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Biden stimulus, weak dollar, political turmoil to spur gold

Issac John /Dubai
issacjohn@khaleejtimes.com Filed on November 9, 2020
Economic uncertainty to weigh on the dollar and provide renewed support for gold

(Reuters)

While a second Covid-19 wave across Europe is raising concerns about demand, trade data showed that China is continuing to recover

The gold market started the week on solid footing with modest gains, and oil advanced near $38 a barrel on Monday as President-elect Joe Biden prepared to navigate America's pandemic-hit economy out of crisis.

December gold futures last traded at $1,955.40 an ounce, up 0.19 per cent on the day amid a broader rally in global stocks. Crude futures in New York rose 2.3 per cent as dollar extended declines.

According to commodity pundits, two factors will continue to support gold prices. First, a Biden presidency - even with a divided Congress as Republicans look to control the Senate and Democrats hold on to the House - is expected to lead to more stimulus measures. The second factor is that the ongoing political turmoil will boost gold's safe-haven demand.

They pointed out that both factors will also continue to weigh on the greenback as it hovers near a two-month low. Analysts have said that the dollar will be essential to gold's future path, higher or lower.

Analysts said although Biden promised swift action against the pandemic and an orderly transfer of power during his victory speech over the weekend, the president-elect inherits a divided country and an economy ravaged by the coronavirus as infections race toward 10 million. While a second Covid-19 wave across Europe is raising concerns about demand, trade data showed that China is continuing to recover.

"Expectations of a more predictable and steady incoming Biden administration and the hopes of an additional stimulus package are pushing the prices of oil higher along with gold," a senior commodities analyst at VI Investment Corp., said.

Precious metal analysts also expect economic uncertainty to weigh on the dollar and provide renewed support for gold. They expect that  the pandemic will weigh on economic growth heading into the New Year.

Ehsan Khoman, head of Mena Research and Strategy, MUFG Bank, said the Biden victory could pull forward dollar weakness. "Beyond the premise that Biden will advocate higher corporate taxes, our premise for believing that the dollar will weaken in the months ahead is based on the critical role the US Federal Reserve will play going forward. The implications of the Mena region, particularly the GCC states which all [excluding Kuwait] peg their currencies to the dollar, will be positive once the ramifications of the virus ebb away. This is primarily as a weaker currency benefits sectors such as travel and tourism which have been heavily impacted from pandemic-related mobility restrictions, offsetting the increase in the cost of imports [and inflation] for the region," said Khoman.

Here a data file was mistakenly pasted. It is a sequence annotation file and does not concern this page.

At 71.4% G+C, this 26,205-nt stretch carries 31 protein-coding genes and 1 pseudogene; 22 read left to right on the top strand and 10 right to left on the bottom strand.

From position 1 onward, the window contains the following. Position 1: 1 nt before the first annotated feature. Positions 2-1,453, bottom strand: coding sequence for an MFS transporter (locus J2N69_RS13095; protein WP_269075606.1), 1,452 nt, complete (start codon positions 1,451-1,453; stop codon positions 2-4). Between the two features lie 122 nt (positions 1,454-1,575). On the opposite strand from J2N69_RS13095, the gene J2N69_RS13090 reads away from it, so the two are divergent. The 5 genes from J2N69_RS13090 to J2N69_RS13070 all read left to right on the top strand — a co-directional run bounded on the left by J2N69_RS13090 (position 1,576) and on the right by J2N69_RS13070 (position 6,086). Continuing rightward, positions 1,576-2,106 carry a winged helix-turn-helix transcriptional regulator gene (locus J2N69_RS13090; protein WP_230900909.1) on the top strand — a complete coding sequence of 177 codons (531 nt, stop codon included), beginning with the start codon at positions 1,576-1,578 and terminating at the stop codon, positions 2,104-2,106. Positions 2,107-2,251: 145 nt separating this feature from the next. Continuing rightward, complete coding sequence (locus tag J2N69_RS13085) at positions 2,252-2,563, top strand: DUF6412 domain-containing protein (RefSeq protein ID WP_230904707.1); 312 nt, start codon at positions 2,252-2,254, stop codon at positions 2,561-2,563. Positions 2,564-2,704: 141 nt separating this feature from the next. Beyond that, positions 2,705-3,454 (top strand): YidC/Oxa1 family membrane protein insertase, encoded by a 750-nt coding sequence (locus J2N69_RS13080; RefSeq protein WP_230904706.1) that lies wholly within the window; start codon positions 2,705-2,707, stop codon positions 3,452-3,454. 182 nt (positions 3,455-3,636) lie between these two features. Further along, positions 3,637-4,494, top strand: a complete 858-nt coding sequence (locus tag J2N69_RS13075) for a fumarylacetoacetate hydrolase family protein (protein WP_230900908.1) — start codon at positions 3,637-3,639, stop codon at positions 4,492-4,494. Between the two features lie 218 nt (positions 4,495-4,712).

Ole Hansen, head of commodities strategy at Saxo Bank, said that with the expected political gridlock on Capitol Hill, markets will start to look to the Fed for more leadership on the economy.

"Any new stimulus measure from the Fed is going to drive gold prices higher," he said. "This seems like the catalyst that could push gold prices to $2,000 an ounce by the end of the year.

 Marc Chandler, managing director at Bannockburn Global Forex, was quoted in a report as saying that although gold broke above a significant downtrend line, its push back to all-time highs remains allusive. "Gold is not quite off-to-the-races and a re-challenge of $2000. First, it must overcome the $1962 area, which is the halfway mark of the decline from the early August record high and then the (61.8 per cent) retracement near $1989."

In oil markets, a Biden presidency could prove to be a short-term catalyst for higher oil prices (even under a Republican controlled Senate), given the accelerated push towards clean energy. It will lead to a higher marginal cost of shale supply with investors less willing to fund exploration and development.

issacjohn@khaleejtimes.com

author

Issac John

Editorial Director of Khaleej Times, is a well-connected Indian journalist and an economic and financial commentator. He has been in the UAE's mainstream journalism for 35 years, including 23 years with Khaleej Times. A post-graduate in English and graduate in economics, he has won over two dozen awards. Acclaimed for his authentic and insightful analysis of global and regional businesses and economic trends, he is respected for his astute understanding of the local business scene.





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